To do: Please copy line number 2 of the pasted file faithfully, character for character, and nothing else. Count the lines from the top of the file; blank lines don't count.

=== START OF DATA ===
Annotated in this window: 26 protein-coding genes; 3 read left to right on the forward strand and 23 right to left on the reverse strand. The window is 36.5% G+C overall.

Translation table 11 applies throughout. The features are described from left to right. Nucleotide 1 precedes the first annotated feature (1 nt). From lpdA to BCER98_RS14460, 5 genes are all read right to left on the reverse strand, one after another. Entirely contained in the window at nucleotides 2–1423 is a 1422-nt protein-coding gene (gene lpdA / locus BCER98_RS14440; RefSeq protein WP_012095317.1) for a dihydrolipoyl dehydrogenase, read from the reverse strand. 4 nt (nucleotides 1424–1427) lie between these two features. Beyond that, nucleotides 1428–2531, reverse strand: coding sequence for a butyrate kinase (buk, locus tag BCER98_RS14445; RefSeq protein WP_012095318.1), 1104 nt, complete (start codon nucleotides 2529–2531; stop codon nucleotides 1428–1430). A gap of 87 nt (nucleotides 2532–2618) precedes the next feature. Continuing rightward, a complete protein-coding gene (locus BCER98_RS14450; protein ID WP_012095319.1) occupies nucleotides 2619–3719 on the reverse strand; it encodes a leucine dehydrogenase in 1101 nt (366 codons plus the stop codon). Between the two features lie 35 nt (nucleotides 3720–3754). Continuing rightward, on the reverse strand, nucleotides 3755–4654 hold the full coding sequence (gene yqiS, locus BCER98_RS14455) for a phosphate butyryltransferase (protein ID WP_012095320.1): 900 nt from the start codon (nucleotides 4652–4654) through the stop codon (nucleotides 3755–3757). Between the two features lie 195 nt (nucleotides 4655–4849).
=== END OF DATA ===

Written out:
Translation table 11 applies throughout. The features are described from left to right. Nucleotide 1 precedes the first annotated feature (1 nt). From lpdA to BCER98_RS14460, 5 genes are all read right to left on the reverse strand, one after another. Entirely contained in the window at nucleotides 2–1423 is a 1422-nt protein-coding gene (gene lpdA / locus BCER98_RS14440; RefSeq protein WP_012095317.1) for a dihydrolipoyl dehydrogenase, read from the reverse strand. 4 nt (nucleotides 1424–1427) lie between these two features. Beyond that, nucleotides 1428–2531, reverse strand: coding sequence for a butyrate kinase (buk, locus tag BCER98_RS14445; RefSeq protein WP_012095318.1), 1104 nt, complete (start codon nucleotides 2529–2531; stop codon nucleotides 1428–1430). A gap of 87 nt (nucleotides 2532–2618) precedes the next feature. Continuing rightward, a complete protein-coding gene (locus BCER98_RS14450; protein ID WP_012095319.1) occupies nucleotides 2619–3719 on the reverse strand; it encodes a leucine dehydrogenase in 1101 nt (366 codons plus the stop codon). Between the two features lie 35 nt (nucleotides 3720–3754). Continuing rightward, on the reverse strand, nucleotides 3755–4654 hold the full coding sequence (gene yqiS, locus BCER98_RS14455) for a phosphate butyryltransferase (protein ID WP_012095320.1): 900 nt from the start codon (nucleotides 4652–4654) through the stop codon (nucleotides 3755–3757). Between the two features lie 195 nt (nucleotides 4655–4849).